Author picture Maurice Kherlakian

Introducing the Event Gateway


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At Hookdeck, we recently started thinking differently about our platform and the services it provides. Hookdeck began as a webhook management solution. Engineering teams dealing with high-volume webhook consumption repeatedly built similar infrastructures. Typically, they included a queuing system, observability, filtering, routing, and possibly payload transformation. Hookdeck addressed this issue by developing a platform that offered these features and more.

Looking at the infrastructure landscape, we could see technologies frequently being chained together to offer this similar functionality, such as Amazon EventBridge (Event Bus and Pipes) combined with Amazon API Gateway and AWS Lambda, or newer entrants such as QStash by Upstash.

When we began examining the broader context, including the competitive landscape, we also realized that Hookdeck's potential extended beyond just webhooks. Webhooks are a subset of asynchronous events. These events have increasingly become the preferred programming paradigm for signaling changes in a system, whether within a code base, between micro-services on the same platform, or across different platforms.

We’re calling this new product category an Event Gateway.

The Evolution of Asynchronous Communication

Over the past two decades, events have taken a central place in software development. They effectively convey changes and facilitate action. With the rise of system decoupling and the micro-services trend, it's logical that events have come to drive many facets of software architecture.

In recent years, SaaS platforms have become increasingly specialized. While they once excelled as generalists, SaaS platforms now concentrate on their strengths, delegating tasks outside their core competency to other specialized SaaS platforms. Consider the ever-expanding range of fulfillment SaaS integrations with Shopify or the numerous integrations available on Github and Slack. Slack exemplifies hyper-specialization in the communication domain. As a founder, if you're focusing on, say, development tools, would you create something akin to Slack, Mailgun, or Stripe for notifications? Or would you integrate with them and emphasize what adds value for your users?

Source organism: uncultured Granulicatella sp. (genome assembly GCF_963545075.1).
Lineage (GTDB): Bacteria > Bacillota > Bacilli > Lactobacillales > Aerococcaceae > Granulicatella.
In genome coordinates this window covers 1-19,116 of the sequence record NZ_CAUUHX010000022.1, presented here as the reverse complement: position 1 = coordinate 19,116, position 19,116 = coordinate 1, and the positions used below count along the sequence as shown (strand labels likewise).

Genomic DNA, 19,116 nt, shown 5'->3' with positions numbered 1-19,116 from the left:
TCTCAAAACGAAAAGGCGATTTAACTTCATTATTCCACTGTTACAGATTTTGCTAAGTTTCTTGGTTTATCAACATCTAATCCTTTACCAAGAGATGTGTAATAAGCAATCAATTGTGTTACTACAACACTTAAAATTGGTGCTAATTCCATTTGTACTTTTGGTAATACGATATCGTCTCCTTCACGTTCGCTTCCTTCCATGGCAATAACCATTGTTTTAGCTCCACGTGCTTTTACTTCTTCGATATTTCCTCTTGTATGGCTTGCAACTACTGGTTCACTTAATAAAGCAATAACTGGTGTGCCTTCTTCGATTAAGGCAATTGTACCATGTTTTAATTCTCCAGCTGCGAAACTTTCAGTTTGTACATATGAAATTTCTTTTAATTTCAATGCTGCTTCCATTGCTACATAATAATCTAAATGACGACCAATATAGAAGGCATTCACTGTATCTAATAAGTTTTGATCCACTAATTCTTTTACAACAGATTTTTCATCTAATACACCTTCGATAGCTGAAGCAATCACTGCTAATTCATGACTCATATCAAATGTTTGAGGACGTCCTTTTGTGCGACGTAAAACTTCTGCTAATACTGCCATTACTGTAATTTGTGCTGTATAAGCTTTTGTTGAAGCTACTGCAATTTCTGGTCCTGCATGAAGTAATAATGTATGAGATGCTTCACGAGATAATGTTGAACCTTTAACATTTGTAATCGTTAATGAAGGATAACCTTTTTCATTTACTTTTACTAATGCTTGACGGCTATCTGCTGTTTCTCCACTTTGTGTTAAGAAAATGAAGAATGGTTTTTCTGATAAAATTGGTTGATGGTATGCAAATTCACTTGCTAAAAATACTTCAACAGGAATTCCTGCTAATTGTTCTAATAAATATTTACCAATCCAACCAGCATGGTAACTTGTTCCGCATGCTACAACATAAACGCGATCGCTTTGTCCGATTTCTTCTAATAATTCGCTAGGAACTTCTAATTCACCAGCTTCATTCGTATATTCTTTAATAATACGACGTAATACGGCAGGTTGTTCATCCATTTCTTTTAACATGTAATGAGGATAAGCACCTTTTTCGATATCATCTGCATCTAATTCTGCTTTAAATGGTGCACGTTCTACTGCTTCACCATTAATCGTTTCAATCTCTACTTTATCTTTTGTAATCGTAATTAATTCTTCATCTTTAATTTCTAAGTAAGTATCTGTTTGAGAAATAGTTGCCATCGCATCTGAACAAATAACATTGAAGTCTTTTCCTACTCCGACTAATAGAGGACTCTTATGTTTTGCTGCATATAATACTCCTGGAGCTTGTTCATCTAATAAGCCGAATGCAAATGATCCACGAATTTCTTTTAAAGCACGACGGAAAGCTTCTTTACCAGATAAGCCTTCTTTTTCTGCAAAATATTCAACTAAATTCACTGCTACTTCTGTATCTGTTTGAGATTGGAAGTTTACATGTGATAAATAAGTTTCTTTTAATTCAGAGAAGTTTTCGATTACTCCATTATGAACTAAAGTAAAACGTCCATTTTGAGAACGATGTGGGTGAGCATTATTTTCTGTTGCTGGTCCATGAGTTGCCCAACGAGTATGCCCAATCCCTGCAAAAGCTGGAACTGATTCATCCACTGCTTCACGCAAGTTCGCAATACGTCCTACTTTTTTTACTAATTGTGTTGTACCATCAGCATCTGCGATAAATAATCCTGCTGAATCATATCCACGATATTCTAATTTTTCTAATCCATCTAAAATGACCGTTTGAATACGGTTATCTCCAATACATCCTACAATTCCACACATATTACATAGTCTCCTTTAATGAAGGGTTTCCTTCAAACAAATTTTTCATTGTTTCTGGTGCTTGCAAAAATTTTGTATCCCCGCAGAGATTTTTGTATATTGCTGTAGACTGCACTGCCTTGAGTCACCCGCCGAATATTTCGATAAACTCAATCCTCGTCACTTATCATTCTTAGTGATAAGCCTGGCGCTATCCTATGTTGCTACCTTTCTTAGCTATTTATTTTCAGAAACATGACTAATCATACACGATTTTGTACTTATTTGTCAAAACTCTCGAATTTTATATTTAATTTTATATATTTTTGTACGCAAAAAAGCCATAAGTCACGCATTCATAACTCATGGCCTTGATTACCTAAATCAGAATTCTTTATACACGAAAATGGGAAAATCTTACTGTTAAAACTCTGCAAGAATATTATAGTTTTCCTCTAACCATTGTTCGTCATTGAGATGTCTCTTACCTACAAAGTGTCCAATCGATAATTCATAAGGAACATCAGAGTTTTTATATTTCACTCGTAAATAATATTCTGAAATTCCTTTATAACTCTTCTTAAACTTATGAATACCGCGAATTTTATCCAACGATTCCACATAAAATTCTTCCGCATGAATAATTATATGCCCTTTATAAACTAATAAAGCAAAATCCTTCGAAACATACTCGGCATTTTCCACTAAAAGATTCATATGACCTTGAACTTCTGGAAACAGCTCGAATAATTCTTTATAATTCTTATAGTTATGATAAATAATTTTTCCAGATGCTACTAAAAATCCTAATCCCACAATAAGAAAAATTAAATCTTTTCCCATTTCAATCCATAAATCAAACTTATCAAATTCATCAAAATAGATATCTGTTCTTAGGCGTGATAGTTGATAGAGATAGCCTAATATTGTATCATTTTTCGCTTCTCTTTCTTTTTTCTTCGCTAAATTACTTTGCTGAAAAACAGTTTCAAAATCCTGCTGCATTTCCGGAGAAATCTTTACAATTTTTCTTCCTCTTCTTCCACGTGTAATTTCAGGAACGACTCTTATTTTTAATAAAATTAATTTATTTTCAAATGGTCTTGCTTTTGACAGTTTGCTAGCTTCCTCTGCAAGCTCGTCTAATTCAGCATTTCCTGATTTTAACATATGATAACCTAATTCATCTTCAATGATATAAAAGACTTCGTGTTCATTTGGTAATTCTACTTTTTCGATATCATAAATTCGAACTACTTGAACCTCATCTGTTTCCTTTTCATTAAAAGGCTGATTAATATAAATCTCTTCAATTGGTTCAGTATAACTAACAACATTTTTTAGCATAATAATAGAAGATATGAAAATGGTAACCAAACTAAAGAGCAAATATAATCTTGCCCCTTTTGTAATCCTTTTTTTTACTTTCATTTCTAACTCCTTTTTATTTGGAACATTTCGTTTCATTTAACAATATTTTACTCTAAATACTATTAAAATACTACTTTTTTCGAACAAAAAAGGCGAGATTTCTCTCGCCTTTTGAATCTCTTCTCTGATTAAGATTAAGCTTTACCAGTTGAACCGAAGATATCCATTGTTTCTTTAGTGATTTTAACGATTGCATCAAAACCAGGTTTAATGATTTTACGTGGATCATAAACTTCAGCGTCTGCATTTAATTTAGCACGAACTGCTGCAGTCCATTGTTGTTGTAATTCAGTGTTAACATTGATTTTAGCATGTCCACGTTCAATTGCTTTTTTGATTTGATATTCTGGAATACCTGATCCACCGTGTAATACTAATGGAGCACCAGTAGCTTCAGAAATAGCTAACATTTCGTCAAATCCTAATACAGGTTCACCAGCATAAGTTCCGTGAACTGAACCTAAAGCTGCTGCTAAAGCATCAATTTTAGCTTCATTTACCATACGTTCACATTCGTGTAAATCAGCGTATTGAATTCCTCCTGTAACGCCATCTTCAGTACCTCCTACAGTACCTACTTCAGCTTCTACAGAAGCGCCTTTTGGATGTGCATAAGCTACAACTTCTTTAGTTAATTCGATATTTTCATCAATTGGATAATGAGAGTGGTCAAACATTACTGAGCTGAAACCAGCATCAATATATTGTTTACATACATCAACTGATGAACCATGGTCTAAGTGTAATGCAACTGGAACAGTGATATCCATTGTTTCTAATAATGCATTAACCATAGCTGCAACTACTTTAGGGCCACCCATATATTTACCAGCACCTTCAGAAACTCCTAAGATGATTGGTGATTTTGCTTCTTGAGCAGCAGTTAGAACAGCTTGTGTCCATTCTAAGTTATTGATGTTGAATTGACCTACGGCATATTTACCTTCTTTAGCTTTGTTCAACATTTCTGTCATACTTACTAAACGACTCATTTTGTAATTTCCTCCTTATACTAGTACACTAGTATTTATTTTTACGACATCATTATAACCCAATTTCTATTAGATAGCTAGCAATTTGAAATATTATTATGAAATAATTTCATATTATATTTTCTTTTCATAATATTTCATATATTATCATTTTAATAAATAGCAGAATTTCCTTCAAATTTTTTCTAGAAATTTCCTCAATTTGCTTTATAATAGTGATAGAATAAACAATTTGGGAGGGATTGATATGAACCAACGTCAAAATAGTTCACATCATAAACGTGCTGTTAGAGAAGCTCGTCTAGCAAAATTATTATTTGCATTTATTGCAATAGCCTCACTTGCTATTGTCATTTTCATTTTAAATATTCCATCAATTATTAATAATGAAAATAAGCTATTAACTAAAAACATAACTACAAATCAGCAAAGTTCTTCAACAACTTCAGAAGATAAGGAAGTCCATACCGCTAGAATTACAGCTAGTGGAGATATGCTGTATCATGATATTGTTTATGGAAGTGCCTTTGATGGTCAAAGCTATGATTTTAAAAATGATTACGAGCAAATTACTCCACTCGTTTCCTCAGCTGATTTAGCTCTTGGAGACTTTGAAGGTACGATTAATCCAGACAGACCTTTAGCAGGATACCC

This movement towards vertical hyper-specialization highlighted the need for efficient inter-platform communication. API polling proved slow and wasteful, leading to the advent — or at least a significant increase in the usage — of webhooks.

Given the simplicity of webhooks — basically, an HTTP request — it's unsurprising that they evolved in various directions without a standard format. Providers often differ in timeout settings, retry rules, formats, and even methods. One of Hookdeck's initial goals was to bring coherence to this space by centralizing and standardizing providers, ensuring consistent delivery to customers irrespective of the webhook's source.

Introducing the Event Gateway

An Event Gateway is a platform that is deployed between external and internal services that supports the receiving, processing, and delivery of events between those services. An Event Gateway should be dependable — guaranteeing that events don't get lost — and, once events are securely ingested, are processed and accurately delivered at scale.

Use Cases for an Event Gateway

Event gateways are extremely versatile as one can use them for a variety of use cases. The following list covers the most common that we've seen.

  • Inbound webhook infrastructure: While receiving a few webhooks is simple enough, ingesting them at scale is not. One needs to build, at minimum, a queuing infrastructure and retry logic to provide guarantees and controls around critical inbound webhooks. Most users initially used Hookdeck for this use case.
  • Outbound webhook infrastructure: An Event Gateway manages outbound webhooks, ensuring scalability, retry logic, and visibility. Compared with the inbound webhooks use case, the focus is to ensure that the gateway manages connectivity, ingestion, etc. This ultimately offsets the burden of webhooks management away from critical workloads. Companies that want to offer webhook functionality to their customers use an Event Gateway in this way.
  • Asyncronous APIs: An asynchronous API isn't expected to provide a response for normal operations (beyond a 200 or an error code). They are mainly used for ingestion. A good example is a system needing to send measurement data to another monitoring system. The advantage of an Event Gateway is that it abstracts the sender from the receiver, which protects both systems (in case the destination becomes unavailable, for instance). We increasingly observe asynchronous API endpoints used as destinations. This is also another good use case for an Event Gateway by companies wishing to offer their customers an Asynchronous API.
  • 3rd party to 3rd party message routing: An event gateway aids in integrating distinct systems, transforming payloads, and monitoring traffic. For instance, if one needs to integrate a Continuous Integration platform with an unsupported instant messaging application, an Event Gateway avoids having to host a service only for that purpose.